P block Class 12 Notes Chemistry

p-block elements class 12 notes chemistry

This article is on the P Block Class 12 Notes of Chemistry. The notes on P Block of class 12 chemistry have been prepared with great care keeping in mind the effectiveness of it for the students. This article provides the revision notes of the P Block chapter of Class 12 for the students so that they can give a quick glance of the chapter.

This chapter of Class 12 has been divided into four articles. This article (Part 3) includes the Group 17 elements. The second article (Part 1) is on Group 15 elements. The third article (Part 2) is on Group 16 elements. At last, the fourth article (Part 4) is on Group 18 elements.

P block Elements Part 3

Group 17 Elements 

F, Cl, Br, I and At (astatine) are the elements of group 17. These are collectively known as halogens. Astatine is a radioactive element. Their general valence shell configuration is ns2np5.


Fluorine and chlorine are fairly abundant while bromine and iodine are less. Fluorine is present as insoluble fluorides (fluorspar CaF2, cryolite Na3AlF6 and fluoroapatite  3 Ca3 (PO4)2 . CaF2). It is present in small quantities in the soil, river water plants and bones and nth of animals.

Seawater contains chlorides, bromides, and iodides of sodium, potassium, magnesium and but is mainly sodium chloride solution (2.5% by mass). The deposits of dried up seas and beds of inland lakes contain sodium chloride and carnallite, KCl. MgCl2 6H2O and calcium chloride CaCl2.

Bromides occur in sea water and salt lakes as bromides of alkali and alkaline earth metals, NaBr, KBr, MgBr2, etc.

Iodide occurs in certain forms of marine life in their systems. Iodine occurs, in various seaweeds (up to 0.5% by mass) and in Chile saltpetre (up to 0.2% as sodium iodate (NaIO3).

Physical Properties:

 Atomic Radii:

Halogens have the smallest atomic radii in their respective periods due to maximum effective nuclear charge. Atomic and ionic radii increase from fluorine to iodine.

Ionisation Enthalpy:

Halogens have high ionisation enthalpy because they have very little tendency to lose an electron. On moving down the group, ionisation enthalpy decreases due to the increase in atomic size.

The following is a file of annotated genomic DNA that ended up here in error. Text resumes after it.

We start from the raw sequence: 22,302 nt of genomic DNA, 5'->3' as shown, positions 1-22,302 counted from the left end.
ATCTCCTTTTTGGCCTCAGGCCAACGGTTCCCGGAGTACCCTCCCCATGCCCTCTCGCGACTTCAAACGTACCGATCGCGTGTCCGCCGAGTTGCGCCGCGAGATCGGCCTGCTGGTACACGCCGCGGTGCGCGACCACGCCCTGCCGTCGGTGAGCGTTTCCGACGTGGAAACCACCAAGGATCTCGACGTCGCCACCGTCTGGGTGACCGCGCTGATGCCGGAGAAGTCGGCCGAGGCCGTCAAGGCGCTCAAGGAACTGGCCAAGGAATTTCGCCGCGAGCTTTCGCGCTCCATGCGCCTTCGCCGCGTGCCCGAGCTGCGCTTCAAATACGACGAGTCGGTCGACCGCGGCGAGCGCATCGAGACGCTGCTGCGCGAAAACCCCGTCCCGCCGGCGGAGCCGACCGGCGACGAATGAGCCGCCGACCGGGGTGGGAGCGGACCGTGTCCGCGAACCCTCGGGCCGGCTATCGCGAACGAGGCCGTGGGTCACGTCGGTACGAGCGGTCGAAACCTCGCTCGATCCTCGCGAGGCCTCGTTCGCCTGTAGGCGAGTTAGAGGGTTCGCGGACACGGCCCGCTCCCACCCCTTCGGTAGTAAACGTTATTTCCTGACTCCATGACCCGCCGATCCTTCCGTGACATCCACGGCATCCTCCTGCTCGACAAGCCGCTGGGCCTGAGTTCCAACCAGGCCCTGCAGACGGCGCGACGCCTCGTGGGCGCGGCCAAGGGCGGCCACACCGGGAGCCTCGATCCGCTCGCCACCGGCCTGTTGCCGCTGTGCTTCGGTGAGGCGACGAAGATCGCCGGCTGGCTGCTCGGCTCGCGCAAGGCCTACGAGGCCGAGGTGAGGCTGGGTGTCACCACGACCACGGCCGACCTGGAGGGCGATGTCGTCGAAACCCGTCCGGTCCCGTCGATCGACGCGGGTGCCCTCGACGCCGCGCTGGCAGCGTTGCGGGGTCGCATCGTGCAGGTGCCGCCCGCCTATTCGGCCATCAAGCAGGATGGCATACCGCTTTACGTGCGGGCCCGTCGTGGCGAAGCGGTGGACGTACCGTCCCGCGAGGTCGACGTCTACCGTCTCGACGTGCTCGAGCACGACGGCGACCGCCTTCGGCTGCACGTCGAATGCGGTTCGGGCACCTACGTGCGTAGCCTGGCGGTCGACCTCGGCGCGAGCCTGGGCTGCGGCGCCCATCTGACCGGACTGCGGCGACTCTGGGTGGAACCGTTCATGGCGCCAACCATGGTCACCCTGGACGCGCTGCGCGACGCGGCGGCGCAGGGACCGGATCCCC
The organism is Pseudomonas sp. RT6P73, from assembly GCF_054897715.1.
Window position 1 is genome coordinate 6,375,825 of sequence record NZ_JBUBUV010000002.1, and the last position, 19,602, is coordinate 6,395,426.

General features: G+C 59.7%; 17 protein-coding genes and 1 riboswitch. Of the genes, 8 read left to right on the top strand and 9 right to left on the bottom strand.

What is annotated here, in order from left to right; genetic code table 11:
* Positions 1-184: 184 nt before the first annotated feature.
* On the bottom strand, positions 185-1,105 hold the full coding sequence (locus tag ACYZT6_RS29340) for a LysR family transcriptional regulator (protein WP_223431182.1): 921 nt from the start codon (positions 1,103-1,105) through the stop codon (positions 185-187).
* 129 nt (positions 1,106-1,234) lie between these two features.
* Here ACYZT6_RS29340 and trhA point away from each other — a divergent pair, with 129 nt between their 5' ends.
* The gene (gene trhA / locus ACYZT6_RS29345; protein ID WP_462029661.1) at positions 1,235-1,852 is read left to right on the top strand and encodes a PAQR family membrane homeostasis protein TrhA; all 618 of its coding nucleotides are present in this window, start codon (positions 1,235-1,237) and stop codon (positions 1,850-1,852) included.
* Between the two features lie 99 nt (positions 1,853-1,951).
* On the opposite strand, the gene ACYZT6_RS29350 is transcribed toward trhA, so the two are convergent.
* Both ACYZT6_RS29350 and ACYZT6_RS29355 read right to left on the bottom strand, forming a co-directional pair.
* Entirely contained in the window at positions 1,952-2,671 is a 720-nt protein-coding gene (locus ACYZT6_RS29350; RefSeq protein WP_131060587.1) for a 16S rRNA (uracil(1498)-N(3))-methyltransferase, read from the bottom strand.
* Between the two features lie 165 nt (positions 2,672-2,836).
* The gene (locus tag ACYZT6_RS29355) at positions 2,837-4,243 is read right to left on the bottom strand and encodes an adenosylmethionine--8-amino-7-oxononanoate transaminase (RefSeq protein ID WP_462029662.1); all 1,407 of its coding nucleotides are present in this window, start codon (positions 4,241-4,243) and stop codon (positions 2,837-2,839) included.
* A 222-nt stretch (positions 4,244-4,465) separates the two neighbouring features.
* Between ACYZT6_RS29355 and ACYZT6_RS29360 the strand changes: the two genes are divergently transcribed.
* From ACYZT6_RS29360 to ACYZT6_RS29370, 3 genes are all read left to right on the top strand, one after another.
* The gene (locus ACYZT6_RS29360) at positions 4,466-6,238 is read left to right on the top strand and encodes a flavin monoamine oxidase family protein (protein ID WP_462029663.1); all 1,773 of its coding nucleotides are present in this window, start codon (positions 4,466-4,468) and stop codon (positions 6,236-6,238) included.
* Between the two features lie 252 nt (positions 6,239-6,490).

Electron Gain Enthalpy:

Halogens have maximum negative electron gain enthalpy in the corresponding periods because have only one electron less than stable noble gas configurations. On moving down the group, it becomes less negative. However, negative electron gain enthalpy of fluorine is less than that of chlorine. It is due to the small size of the fluorine atom. As a result of this, there are strong interelectronic repulsions and the incoming electron (in 2p orbital) does not experience much attraction.

Halogens are coloured due to the absorption of radiations in visible region which results in excitation of valence shell electrons to higher energy level. Smaller dissociation enthalpy of F2 in comparison to Cl2 shows that there is relatively large electron-electron repulsion between the lone pairs in F2 molecule due to its small size.

 Oxidation State:

Halogens exhibit -1 oxidation state. However, Cl, Br, I exhibit  +1, +3, +5 and +7 oxidation also. F exhibits only -1 oxidation state because it has no vacant d-orbitals in its valence shell.

Oxidising Properties:

Halogens are the strong oxidising agent, it is due to ready acceptance of an electron. F2 is the strongest oxidising halogen and it oxidises other halide ions in solution or even in the solid phase.

Hydrogen Halides:

Halogens form HX type hydrogen halides with hydrogen. Thermal stability and bond dissociation enthalpy decreases down the group from HF to HI but acidic strength increases from HF to HI. Their boiling points also increase from HCl to HI. The high boiling point of HF is due to the intermolecular H-bonding.

OF2 and O2F2 both are strong fluorinating agents. O2F2 is used in removing Pu as PuF6 from spent nuclear fuel. Cl, Br and I form oxides in which halogens exist as +1 to +7 states.

Chemical Properties:

Chemical properties of group 17 elements are as follows

Oxidation States and Trends in Chemical Reactivity:

All the halogens show —1 oxidation state. Other halogens excluding fluorine show + 1, + 3, +5 and +7 oxidation states because of gradual promotion of np-electrons to nd-electrons.

The fluorine atom has no d-orbital in its valence shell and therefore cannot expand its octet and it shows only —1 oxidation state. The higher oxidation states of chlorine, bromine, and iodine are present in interhalogens (when the halogens are in combination with the small and highly electronegative F and O atoms), oxides and oxoacids.